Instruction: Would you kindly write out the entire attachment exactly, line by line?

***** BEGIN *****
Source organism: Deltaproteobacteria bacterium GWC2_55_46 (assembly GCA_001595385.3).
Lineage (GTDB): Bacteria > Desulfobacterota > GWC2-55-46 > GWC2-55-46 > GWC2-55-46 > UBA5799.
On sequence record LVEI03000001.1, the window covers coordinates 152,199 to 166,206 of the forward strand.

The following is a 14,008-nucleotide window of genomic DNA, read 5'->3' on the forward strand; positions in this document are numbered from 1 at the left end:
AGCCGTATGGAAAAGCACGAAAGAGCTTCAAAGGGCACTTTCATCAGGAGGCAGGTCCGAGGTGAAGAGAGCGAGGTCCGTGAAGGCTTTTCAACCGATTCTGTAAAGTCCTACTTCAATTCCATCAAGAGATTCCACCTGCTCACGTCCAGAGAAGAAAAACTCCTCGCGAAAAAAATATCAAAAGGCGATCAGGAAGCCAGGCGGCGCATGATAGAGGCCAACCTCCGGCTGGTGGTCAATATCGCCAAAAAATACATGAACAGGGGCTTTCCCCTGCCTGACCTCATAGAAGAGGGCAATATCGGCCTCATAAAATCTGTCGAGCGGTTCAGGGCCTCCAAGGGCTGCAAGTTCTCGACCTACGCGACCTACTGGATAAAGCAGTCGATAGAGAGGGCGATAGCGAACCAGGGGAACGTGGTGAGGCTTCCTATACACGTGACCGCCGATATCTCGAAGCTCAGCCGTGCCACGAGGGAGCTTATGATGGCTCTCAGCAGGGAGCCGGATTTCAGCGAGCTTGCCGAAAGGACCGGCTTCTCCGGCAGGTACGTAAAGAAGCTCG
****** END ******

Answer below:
Source organism: Deltaproteobacteria bacterium GWC2_55_46 (assembly GCA_001595385.3).
Lineage (GTDB): Bacteria > Desulfobacterota > GWC2-55-46 > GWC2-55-46 > GWC2-55-46 > UBA5799.
On sequence record LVEI03000001.1, the window covers coordinates 152,199 to 166,206 of the forward strand.

The following is a 14,008-nucleotide window of genomic DNA, read 5'->3' on the forward strand; positions in this document are numbered from 1 at the left end:
AGCCGTATGGAAAAGCACGAAAGAGCTTCAAAGGGCACTTTCATCAGGAGGCAGGTCCGAGGTGAAGAGAGCGAGGTCCGTGAAGGCTTTTCAACCGATTCTGTAAAGTCCTACTTCAATTCCATCAAGAGATTCCACCTGCTCACGTCCAGAGAAGAAAAACTCCTCGCGAAAAAAATATCAAAAGGCGATCAGGAAGCCAGGCGGCGCATGATAGAGGCCAACCTCCGGCTGGTGGTCAATATCGCCAAAAAATACATGAACAGGGGCTTTCCCCTGCCTGACCTCATAGAAGAGGGCAATATCGGCCTCATAAAATCTGTCGAGCGGTTCAGGGCCTCCAAGGGCTGCAAGTTCTCGACCTACGCGACCTACTGGATAAAGCAGTCGATAGAGAGGGCGATAGCGAACCAGGGGAACGTGGTGAGGCTTCCTATACACGTGACCGCCGATATCTCGAAGCTCAGCCGTGCCACGAGGGAGCTTATGATGGCTCTCAGCAGGGAGCCGGATTTCAGCGAGCTTGCCGAAAGGACCGGCTTCTCCGGCAGGTACGTAAAGAAGCTCG